I know that being down on reboots and remakes these days puts you in the same crowd as people who cry and complain about anything they decide they suddenly hold sacred, like Ghostbusters (you’re really that attached to a franchise with one good movie?) or even Power Rangers (though we can all agree those suits did look very stupid). I’m not usually one too critical of adaptations or interpretations, because they in no way get in the way of or steal the importance from their source material. They’re just other things--sometimes good, sometimes bad but always ancillary. I’ve survived the Oldboy remake. I can survive anything.
That said, if I see a Neo-Tokyo bullet train with Akira stenciled on its side blasting toward the heart of Hollywood, I’ll sure as hell scream for it to stop before it’s too late. I’m not a monster.
Have we learned nothing from Ghost in the Shell? Yes, I’d love to see that flashy cyber-punk dystopia splashed with sexy red and the weird intestinal body horror shit with the highest of possible production values. No, I don’t want it like this.
Akira and Hollywood just don’t gel together in my headspace, but it seems that they’re destined for each other as Warner Brothers and Leonardo DiCaprio have been offered an $18 million incentive to film in California. Does that mean it’s for sure bound to happen, now? No, but I would do literally anything for $18 million, so I imagine it has to be a good deal of grease to get that ball rolling.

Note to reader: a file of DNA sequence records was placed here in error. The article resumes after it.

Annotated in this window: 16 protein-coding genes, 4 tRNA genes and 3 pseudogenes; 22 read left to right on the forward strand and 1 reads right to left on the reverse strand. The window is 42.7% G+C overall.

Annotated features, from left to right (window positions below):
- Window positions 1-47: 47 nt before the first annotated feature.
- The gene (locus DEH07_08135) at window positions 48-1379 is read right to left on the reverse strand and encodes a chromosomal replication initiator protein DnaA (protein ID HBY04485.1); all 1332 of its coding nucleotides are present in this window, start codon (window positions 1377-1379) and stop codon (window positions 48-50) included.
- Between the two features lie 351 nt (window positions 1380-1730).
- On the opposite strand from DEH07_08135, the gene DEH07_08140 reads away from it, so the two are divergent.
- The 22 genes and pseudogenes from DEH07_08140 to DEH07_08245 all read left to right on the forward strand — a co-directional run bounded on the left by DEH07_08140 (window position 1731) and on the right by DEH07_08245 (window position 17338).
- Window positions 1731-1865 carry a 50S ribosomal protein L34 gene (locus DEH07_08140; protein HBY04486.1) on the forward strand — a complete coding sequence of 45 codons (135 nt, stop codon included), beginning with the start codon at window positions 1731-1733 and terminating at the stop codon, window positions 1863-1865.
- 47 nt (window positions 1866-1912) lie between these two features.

Based on the manga and anime film by Katsuhiro Otomo, Akira follows Shotaro Kaneda, who is a biker badass that undergoes scientific experiments. These experiments give him telekinetic powers which spiral way out of control. It’s gross. It’s weird. It’s cool.
If the remake continues as planned, Taika Waititi should remain attached to direct. I’ve only seen What We Do in the Shadows, which tells me nothing of what this man’s vision for a potential Akira film would look like, but we’re officially one hour closer on the Doomsday Clock to finding out. He at least stated that he would cast Asian teenagers in the lead roles, which is great if a bit silly that he had to mention that wanted to cast Asian teenagers in a movie about Asian teenagers. There was a time, though, where rumor had it that Keanu Reeves would star--which I think should demonstrate how far from Hollywood’s hands Akira ought to be.
This is all miles from happening in any palpable way, though, since I was still in high school when the specter of this remake first reared its head. George Miller turned down the opportunity to direct in 2015, Warner Brothers shut down pre-production in 2012, and the earliest news I could find on it was from 2008 (when Joseph Gordon-Levitt denied being cast for the lead). Over a decade later, here we are. One has to wonder how far whatever finished product Warner Brothers finally farts out will be from the original vision, if they even had one to start.
Given Waititi’s penchant for comedy, though, maybe this will actually turn out to be an adaptation of Bartkira, and that’s something I can definitely get behind.